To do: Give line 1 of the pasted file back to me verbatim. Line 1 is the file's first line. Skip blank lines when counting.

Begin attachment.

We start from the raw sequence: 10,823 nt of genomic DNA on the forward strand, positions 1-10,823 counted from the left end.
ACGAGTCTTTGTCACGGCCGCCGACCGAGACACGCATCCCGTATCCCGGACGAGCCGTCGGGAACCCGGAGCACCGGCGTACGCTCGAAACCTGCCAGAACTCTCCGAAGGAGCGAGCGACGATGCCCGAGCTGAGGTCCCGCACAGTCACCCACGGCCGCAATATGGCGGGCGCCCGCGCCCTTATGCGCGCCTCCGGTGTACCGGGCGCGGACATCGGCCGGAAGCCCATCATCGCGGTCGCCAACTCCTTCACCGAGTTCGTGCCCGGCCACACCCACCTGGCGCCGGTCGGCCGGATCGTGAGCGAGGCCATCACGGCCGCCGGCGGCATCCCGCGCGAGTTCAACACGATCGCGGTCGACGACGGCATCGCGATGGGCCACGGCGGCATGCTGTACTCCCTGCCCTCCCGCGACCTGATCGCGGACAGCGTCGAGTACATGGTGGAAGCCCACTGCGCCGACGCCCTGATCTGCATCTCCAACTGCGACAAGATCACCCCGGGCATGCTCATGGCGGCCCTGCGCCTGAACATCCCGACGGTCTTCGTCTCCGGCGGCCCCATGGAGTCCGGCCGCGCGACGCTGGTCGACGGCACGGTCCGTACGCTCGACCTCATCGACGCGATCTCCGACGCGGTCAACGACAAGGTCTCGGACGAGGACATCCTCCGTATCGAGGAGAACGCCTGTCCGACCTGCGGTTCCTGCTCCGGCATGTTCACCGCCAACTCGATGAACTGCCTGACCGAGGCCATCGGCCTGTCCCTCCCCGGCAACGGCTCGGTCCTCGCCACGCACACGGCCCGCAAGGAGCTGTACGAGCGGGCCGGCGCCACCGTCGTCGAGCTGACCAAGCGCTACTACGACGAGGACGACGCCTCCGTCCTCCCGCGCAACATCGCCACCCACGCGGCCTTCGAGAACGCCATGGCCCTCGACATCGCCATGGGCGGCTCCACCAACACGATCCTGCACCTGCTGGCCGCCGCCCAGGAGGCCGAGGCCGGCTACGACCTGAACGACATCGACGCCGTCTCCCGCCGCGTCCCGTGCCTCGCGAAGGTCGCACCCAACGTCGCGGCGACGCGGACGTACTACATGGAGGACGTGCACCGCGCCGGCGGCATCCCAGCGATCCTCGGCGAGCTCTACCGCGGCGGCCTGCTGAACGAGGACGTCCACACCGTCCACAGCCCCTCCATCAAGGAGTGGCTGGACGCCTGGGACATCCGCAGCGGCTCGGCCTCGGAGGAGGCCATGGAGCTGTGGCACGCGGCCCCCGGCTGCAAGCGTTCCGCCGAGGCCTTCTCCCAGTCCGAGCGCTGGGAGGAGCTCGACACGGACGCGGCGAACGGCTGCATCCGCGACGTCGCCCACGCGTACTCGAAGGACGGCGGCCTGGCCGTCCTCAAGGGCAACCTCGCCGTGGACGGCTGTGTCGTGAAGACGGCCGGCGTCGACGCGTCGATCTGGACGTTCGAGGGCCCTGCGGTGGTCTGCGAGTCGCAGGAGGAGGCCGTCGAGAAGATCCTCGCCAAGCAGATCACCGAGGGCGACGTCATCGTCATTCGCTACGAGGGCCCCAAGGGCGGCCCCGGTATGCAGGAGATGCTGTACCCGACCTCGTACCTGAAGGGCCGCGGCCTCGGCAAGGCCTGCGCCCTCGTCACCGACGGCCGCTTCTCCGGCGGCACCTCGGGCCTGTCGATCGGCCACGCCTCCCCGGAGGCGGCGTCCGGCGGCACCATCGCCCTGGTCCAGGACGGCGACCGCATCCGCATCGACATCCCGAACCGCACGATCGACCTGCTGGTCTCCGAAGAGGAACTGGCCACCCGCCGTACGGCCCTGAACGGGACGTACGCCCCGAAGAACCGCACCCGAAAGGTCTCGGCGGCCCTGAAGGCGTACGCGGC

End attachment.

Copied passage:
We start from the raw sequence: 10,823 nt of genomic DNA on the forward strand, positions 1-10,823 counted from the left end.